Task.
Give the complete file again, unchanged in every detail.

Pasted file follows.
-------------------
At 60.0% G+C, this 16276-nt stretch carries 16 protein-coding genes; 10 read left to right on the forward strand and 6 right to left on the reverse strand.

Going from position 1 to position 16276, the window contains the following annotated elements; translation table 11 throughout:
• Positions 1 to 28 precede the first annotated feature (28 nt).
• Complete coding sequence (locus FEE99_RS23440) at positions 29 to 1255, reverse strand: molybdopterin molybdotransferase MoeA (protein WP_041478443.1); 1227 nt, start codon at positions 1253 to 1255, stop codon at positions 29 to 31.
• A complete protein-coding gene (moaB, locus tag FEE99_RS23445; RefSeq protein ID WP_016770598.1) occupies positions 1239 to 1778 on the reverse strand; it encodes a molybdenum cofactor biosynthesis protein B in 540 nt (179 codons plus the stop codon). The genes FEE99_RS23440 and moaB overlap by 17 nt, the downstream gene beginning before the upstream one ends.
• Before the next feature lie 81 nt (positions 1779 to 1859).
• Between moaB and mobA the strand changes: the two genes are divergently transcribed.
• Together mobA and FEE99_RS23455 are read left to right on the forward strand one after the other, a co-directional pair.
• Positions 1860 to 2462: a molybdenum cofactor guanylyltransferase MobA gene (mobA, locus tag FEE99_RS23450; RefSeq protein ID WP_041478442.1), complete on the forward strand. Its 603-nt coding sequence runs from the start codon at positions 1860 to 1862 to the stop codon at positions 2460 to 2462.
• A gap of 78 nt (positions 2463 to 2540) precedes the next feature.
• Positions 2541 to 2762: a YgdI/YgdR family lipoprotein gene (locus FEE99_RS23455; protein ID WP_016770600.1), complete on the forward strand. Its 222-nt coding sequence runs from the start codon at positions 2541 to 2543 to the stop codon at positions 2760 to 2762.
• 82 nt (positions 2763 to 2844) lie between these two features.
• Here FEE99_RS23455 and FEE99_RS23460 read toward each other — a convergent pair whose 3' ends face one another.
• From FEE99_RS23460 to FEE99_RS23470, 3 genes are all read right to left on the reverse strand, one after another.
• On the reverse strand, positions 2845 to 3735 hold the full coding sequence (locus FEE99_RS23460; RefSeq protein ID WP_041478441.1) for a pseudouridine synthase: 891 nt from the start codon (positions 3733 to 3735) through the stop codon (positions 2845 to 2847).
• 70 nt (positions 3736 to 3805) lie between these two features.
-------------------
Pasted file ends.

At 60.0% G+C, this 16276-nt stretch carries 16 protein-coding genes; 10 read left to right on the forward strand and 6 right to left on the reverse strand.

Going from position 1 to position 16276, the window contains the following annotated elements; translation table 11 throughout:
• Positions 1 to 28 precede the first annotated feature (28 nt).
• Complete coding sequence (locus FEE99_RS23440) at positions 29 to 1255, reverse strand: molybdopterin molybdotransferase MoeA (protein WP_041478443.1); 1227 nt, start codon at positions 1253 to 1255, stop codon at positions 29 to 31.
• A complete protein-coding gene (moaB, locus tag FEE99_RS23445; RefSeq protein ID WP_016770598.1) occupies positions 1239 to 1778 on the reverse strand; it encodes a molybdenum cofactor biosynthesis protein B in 540 nt (179 codons plus the stop codon). The genes FEE99_RS23440 and moaB overlap by 17 nt, the downstream gene beginning before the upstream one ends.
• Before the next feature lie 81 nt (positions 1779 to 1859).
• Between moaB and mobA the strand changes: the two genes are divergently transcribed.
• Together mobA and FEE99_RS23455 are read left to right on the forward strand one after the other, a co-directional pair.
• Positions 1860 to 2462: a molybdenum cofactor guanylyltransferase MobA gene (mobA, locus tag FEE99_RS23450; RefSeq protein ID WP_041478442.1), complete on the forward strand. Its 603-nt coding sequence runs from the start codon at positions 1860 to 1862 to the stop codon at positions 2460 to 2462.
• A gap of 78 nt (positions 2463 to 2540) precedes the next feature.
• Positions 2541 to 2762: a YgdI/YgdR family lipoprotein gene (locus FEE99_RS23455; protein ID WP_016770600.1), complete on the forward strand. Its 222-nt coding sequence runs from the start codon at positions 2541 to 2543 to the stop codon at positions 2760 to 2762.
• 82 nt (positions 2763 to 2844) lie between these two features.
• Here FEE99_RS23455 and FEE99_RS23460 read toward each other — a convergent pair whose 3' ends face one another.
• From FEE99_RS23460 to FEE99_RS23470, 3 genes are all read right to left on the reverse strand, one after another.
• On the reverse strand, positions 2845 to 3735 hold the full coding sequence (locus FEE99_RS23460; RefSeq protein ID WP_041478441.1) for a pseudouridine synthase: 891 nt from the start codon (positions 3733 to 3735) through the stop codon (positions 2845 to 2847).
• 70 nt (positions 3736 to 3805) lie between these two features.